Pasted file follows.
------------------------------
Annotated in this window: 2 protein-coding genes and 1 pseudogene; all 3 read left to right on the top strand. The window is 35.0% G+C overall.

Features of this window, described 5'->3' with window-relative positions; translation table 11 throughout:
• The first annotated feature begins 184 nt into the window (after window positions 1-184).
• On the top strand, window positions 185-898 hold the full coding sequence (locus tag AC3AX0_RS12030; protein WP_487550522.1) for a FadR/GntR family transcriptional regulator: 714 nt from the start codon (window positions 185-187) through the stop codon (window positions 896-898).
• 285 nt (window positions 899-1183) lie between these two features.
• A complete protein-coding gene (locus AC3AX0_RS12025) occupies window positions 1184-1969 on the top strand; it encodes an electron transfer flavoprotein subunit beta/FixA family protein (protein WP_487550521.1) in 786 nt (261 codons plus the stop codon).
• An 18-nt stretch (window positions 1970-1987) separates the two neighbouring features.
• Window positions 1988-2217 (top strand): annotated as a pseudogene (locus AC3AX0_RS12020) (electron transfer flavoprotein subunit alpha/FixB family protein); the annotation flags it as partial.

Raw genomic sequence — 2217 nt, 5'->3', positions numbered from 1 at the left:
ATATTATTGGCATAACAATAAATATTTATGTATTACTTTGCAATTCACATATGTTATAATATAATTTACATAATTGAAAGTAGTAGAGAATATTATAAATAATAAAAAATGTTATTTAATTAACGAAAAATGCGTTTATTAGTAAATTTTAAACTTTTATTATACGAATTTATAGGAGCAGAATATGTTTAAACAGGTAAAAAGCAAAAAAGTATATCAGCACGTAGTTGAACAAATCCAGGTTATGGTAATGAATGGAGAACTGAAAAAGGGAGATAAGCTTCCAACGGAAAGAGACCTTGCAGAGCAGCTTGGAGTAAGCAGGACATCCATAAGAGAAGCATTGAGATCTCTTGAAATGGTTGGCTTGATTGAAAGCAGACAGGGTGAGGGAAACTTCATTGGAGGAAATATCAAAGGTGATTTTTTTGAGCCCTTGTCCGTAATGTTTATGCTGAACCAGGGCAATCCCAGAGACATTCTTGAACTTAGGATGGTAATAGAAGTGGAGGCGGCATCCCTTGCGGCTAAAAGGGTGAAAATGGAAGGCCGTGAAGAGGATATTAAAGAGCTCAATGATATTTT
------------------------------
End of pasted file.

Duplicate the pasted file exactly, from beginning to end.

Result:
Annotated in this window: 2 protein-coding genes and 1 pseudogene; all 3 read left to right on the top strand. The window is 35.0% G+C overall.

Features of this window, described 5'->3' with window-relative positions; translation table 11 throughout:
• The first annotated feature begins 184 nt into the window (after window positions 1-184).
• On the top strand, window positions 185-898 hold the full coding sequence (locus tag AC3AX0_RS12030; protein WP_487550522.1) for a FadR/GntR family transcriptional regulator: 714 nt from the start codon (window positions 185-187) through the stop codon (window positions 896-898).
• 285 nt (window positions 899-1183) lie between these two features.
• A complete protein-coding gene (locus AC3AX0_RS12025) occupies window positions 1184-1969 on the top strand; it encodes an electron transfer flavoprotein subunit beta/FixA family protein (protein WP_487550521.1) in 786 nt (261 codons plus the stop codon).
• An 18-nt stretch (window positions 1970-1987) separates the two neighbouring features.
• Window positions 1988-2217 (top strand): annotated as a pseudogene (locus AC3AX0_RS12020) (electron transfer flavoprotein subunit alpha/FixB family protein); the annotation flags it as partial.

Raw genomic sequence — 2217 nt, 5'->3', positions numbered from 1 at the left:
ATATTATTGGCATAACAATAAATATTTATGTATTACTTTGCAATTCACATATGTTATAATATAATTTACATAATTGAAAGTAGTAGAGAATATTATAAATAATAAAAAATGTTATTTAATTAACGAAAAATGCGTTTATTAGTAAATTTTAAACTTTTATTATACGAATTTATAGGAGCAGAATATGTTTAAACAGGTAAAAAGCAAAAAAGTATATCAGCACGTAGTTGAACAAATCCAGGTTATGGTAATGAATGGAGAACTGAAAAAGGGAGATAAGCTTCCAACGGAAAGAGACCTTGCAGAGCAGCTTGGAGTAAGCAGGACATCCATAAGAGAAGCATTGAGATCTCTTGAAATGGTTGGCTTGATTGAAAGCAGACAGGGTGAGGGAAACTTCATTGGAGGAAATATCAAAGGTGATTTTTTTGAGCCCTTGTCCGTAATGTTTATGCTGAACCAGGGCAATCCCAGAGACATTCTTGAACTTAGGATGGTAATAGAAGTGGAGGCGGCATCCCTTGCGGCTAAAAGGGTGAAAATGGAAGGCCGTGAAGAGGATATTAAAGAGCTCAATGATATTTT